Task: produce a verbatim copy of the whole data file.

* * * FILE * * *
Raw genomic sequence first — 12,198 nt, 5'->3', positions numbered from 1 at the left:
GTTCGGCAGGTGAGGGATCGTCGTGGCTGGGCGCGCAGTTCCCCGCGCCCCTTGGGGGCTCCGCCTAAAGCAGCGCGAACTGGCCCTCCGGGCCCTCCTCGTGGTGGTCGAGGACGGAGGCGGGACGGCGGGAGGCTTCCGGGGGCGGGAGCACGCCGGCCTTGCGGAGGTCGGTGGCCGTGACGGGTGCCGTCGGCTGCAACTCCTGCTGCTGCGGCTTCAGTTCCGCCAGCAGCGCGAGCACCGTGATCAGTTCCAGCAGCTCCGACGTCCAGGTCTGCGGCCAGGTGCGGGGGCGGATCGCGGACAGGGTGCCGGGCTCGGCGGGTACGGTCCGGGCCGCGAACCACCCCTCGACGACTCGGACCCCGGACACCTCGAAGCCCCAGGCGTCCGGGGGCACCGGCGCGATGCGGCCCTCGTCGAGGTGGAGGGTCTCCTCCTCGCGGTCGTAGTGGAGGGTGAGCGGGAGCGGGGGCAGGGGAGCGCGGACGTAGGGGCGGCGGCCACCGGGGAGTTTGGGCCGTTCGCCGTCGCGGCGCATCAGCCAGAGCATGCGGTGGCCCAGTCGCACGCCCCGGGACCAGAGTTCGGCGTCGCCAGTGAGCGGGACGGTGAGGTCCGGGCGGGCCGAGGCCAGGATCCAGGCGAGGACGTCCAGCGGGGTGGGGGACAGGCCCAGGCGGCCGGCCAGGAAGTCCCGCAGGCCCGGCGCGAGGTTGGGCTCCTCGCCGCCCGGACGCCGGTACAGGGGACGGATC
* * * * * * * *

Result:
Raw genomic sequence first — 12,198 nt, 5'->3', positions numbered from 1 at the left:
GTTCGGCAGGTGAGGGATCGTCGTGGCTGGGCGCGCAGTTCCCCGCGCCCCTTGGGGGCTCCGCCTAAAGCAGCGCGAACTGGCCCTCCGGGCCCTCCTCGTGGTGGTCGAGGACGGAGGCGGGACGGCGGGAGGCTTCCGGGGGCGGGAGCACGCCGGCCTTGCGGAGGTCGGTGGCCGTGACGGGTGCCGTCGGCTGCAACTCCTGCTGCTGCGGCTTCAGTTCCGCCAGCAGCGCGAGCACCGTGATCAGTTCCAGCAGCTCCGACGTCCAGGTCTGCGGCCAGGTGCGGGGGCGGATCGCGGACAGGGTGCCGGGCTCGGCGGGTACGGTCCGGGCCGCGAACCACCCCTCGACGACTCGGACCCCGGACACCTCGAAGCCCCAGGCGTCCGGGGGCACCGGCGCGATGCGGCCCTCGTCGAGGTGGAGGGTCTCCTCCTCGCGGTCGTAGTGGAGGGTGAGCGGGAGCGGGGGCAGGGGAGCGCGGACGTAGGGGCGGCGGCCACCGGGGAGTTTGGGCCGTTCGCCGTCGCGGCGCATCAGCCAGAGCATGCGGTGGCCCAGTCGCACGCCCCGGGACCAGAGTTCGGCGTCGCCAGTGAGCGGGACGGTGAGGTCCGGGCGGGCCGAGGCCAGGATCCAGGCGAGGACGTCCAGCGGGGTGGGGGACAGGCCCAGGCGGCCGGCCAGGAAGTCCCGCAGGCCCGGCGCGAGGTTGGGCTCCTCGCCGCCCGGACGCCGGTACAGGGGACGGATC